Call Me…Tired

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By DeeDee Corbitt Sauter

In case there is ever a need to know, my Victorian name is Josephine, the Disney Princess with whom I mostly closely identify is Belle, and the ’80s movie that epitomizes me is “The Breakfast Club.”

I find it important to know as much about myself as possible so I take online quizzes seriously. When a recent one accurately told me that I had been married for 16 years, I was not surprised. It’s like magic.

Using these quizzes as a self-help tool and a vehicle in which I can study myself, I have learned that I am 100 percent Georgia Southern, although I have never even lived there. I can only assume that my birth certificate is wrong and I was actually not born in D.C.

If the end of the world were nigh, or I were lost in the wilderness, a recent quiz informed me that I would be dead in less than a week, a
possibility I find quite concerning. Now, it’s not worrisome enough to do anything about it, but I can at least warn my friends not to rely on me to save their lives.

I am not sure if I am a bookworm, a jock or a bonehead, although I really don’t need a quiz to tell me that physical prowess is not one of my Top 10 attributes. Which is probably why I am doomed once separated from civilization.

At some point in our history, we started labeling everyone: ADHD, introvert, extrovert, liberal, shy, dyslexic, quirky, anxious, OCD, gifted, slow, tenacious, charitable, conservative, messy, mean.

In my younger days there was no way I wanted to be identified with any one particular group. I was terrified of being called a geek or a nerd, and now it’s a way of being falsely self-deprecating while bragging about intellectual aptitude. Or maybe it gives an excuse for odd behavior.

Regardless, people seem to like labels, no matter what those proclaim.

I have been told by friends who self-identify as introverts that they are not rude, they are just living within themselves. My extrovert friends assure me that that is good to be out with people all of the time and I must understand their need for high energy contact. Some of my friends keep to themselves while others have “Touch All The Time Syndrome” when they talk, and can’t help making contact with me while catching up. That’s because they are “touchers.” I have contemplated becoming a “hand chopper-offer…”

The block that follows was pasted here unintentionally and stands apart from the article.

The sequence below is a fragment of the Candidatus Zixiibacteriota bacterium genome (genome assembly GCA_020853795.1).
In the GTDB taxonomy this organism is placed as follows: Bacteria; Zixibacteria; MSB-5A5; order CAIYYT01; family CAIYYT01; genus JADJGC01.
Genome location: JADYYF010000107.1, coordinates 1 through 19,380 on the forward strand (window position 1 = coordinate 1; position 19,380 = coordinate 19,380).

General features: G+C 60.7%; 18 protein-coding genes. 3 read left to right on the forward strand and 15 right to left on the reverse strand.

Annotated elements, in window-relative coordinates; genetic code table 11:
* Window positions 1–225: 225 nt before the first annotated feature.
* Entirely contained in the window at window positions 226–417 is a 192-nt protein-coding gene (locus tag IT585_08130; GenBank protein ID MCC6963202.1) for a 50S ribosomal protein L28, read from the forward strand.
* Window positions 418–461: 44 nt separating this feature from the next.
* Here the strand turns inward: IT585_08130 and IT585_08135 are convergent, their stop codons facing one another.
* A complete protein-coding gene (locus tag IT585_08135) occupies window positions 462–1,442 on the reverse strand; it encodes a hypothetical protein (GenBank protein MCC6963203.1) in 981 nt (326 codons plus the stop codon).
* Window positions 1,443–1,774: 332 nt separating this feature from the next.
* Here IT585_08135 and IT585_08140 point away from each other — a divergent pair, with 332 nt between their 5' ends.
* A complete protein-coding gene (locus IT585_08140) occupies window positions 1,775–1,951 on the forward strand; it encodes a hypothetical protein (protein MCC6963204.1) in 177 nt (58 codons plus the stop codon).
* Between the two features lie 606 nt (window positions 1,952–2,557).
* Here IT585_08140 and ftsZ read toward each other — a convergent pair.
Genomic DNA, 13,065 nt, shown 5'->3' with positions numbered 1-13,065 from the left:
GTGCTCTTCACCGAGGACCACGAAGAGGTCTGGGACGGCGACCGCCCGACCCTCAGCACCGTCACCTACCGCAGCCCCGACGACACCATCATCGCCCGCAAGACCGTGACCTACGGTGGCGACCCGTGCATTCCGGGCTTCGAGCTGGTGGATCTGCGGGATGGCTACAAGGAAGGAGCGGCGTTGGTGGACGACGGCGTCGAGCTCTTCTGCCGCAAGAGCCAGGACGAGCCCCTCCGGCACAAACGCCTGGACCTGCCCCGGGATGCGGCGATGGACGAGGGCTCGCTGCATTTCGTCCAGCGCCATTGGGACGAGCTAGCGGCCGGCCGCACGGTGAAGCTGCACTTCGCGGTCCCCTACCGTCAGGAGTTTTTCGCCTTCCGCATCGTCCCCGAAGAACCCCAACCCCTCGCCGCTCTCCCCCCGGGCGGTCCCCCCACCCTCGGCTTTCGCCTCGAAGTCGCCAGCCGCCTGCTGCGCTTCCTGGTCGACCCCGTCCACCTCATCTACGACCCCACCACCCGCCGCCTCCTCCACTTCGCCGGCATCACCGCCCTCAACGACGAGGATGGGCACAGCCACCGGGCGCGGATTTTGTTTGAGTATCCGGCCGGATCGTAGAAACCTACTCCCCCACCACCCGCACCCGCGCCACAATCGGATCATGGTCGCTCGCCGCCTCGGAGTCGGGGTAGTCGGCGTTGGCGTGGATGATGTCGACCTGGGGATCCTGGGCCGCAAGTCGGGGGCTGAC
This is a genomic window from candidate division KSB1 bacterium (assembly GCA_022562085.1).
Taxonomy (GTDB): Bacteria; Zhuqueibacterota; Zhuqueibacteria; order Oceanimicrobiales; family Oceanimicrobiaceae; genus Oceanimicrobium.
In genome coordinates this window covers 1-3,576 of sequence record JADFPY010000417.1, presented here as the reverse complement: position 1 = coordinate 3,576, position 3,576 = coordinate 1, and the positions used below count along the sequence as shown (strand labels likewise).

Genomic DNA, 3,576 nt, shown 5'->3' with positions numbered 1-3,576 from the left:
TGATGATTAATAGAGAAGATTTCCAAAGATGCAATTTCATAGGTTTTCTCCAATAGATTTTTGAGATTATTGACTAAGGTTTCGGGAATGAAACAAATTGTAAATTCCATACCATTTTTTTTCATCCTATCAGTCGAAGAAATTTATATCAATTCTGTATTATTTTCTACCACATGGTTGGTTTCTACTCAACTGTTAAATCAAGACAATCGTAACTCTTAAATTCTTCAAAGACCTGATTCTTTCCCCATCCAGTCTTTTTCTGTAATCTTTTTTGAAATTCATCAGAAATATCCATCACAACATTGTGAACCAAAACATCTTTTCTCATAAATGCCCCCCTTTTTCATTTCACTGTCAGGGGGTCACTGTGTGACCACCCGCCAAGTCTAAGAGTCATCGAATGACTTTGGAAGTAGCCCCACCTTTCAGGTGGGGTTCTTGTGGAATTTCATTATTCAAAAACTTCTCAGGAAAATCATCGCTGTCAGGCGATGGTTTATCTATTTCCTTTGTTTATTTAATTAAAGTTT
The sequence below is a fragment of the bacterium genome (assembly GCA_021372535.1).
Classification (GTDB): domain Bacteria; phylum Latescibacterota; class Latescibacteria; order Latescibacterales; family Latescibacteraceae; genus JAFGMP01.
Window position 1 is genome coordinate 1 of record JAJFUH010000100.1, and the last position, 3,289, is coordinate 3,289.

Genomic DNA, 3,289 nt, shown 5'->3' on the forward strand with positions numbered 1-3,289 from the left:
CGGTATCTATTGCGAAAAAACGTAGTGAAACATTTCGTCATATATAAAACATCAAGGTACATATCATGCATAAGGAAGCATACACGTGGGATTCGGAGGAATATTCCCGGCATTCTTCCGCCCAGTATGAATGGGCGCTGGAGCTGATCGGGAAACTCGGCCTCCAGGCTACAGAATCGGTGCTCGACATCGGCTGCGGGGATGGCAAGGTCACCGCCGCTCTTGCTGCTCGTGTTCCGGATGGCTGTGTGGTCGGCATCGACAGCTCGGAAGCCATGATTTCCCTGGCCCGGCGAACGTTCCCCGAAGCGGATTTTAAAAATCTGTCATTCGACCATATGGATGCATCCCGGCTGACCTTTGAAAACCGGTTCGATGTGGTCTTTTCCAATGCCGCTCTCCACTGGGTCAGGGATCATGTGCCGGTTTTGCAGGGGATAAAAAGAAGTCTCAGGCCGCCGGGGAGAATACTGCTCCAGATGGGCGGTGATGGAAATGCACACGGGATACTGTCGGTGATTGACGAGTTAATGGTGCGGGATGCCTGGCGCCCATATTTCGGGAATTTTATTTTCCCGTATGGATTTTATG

Some of my friends’ children have either ADD or ADHD. In varying degrees, they can’t focus, sit still, pay attention, follow directions, use manners, stop talking or quit making noise. It is who they are, it is their label and therefore I am to accept it. Woe to the parent who corrects any errant behavior or actions that are usually socially unacceptable. The labels are a modern-day permission slip.

What used to be considered insulting stereotypes are now desired categorizations. I have had friends take these free, highly accurate online tests to help them become a part of the up-and-coming group of people who now have excuses for being irresponsible. Or mean. Or lazy. Or lacking follow-through. Or unable to help, clean, cook, etc. The list is infinite.

A friend once explained to me that she is not capable of teaching her children anything because she is too intelligent. Neither could she familiarize or orient anyone new to her line of business. She did everything intuitively and could not comprehend a level beneath basic; she was too smart to understand the needs of the beginning learner. She was a geeky nerd and too bright for most people. I am not sure, but I think she insulted almost everyone in the world with that comment. Hopefully, everyone is too dumb to understand the slight.

I understand the desire for labels because it is an easy way to describe a particular behavior or habit with a minimum of words. A lengthy explanation takes time and few people listen, because, after all, there has been an explosion of attention-focusing disorders.

To help my friends understand me as well as I understand myself, since I am a student of introspection, it is necessary to share some of the simple labels that give me permission to act the way I do:

Exhausted.

Well, that list was smaller than I expected but it certainly encompasses everything. It explains why I haven’t finished my book for book club. It’s the reason I haven’t written my memoirs. It’s why I didn’t cook dinner. It’s why I put my head on the table and begged my children to quit aking noise. My general incoherence, and trying to dial the remote control to call my dad, are both a direct result of my fatigue.

And the real reason my children make bad choices and are naughty? I am sure there are any number of labels I could use, but mostly it’s because they don’t listen to their exhausted mother and are simply naughty. Enough said.

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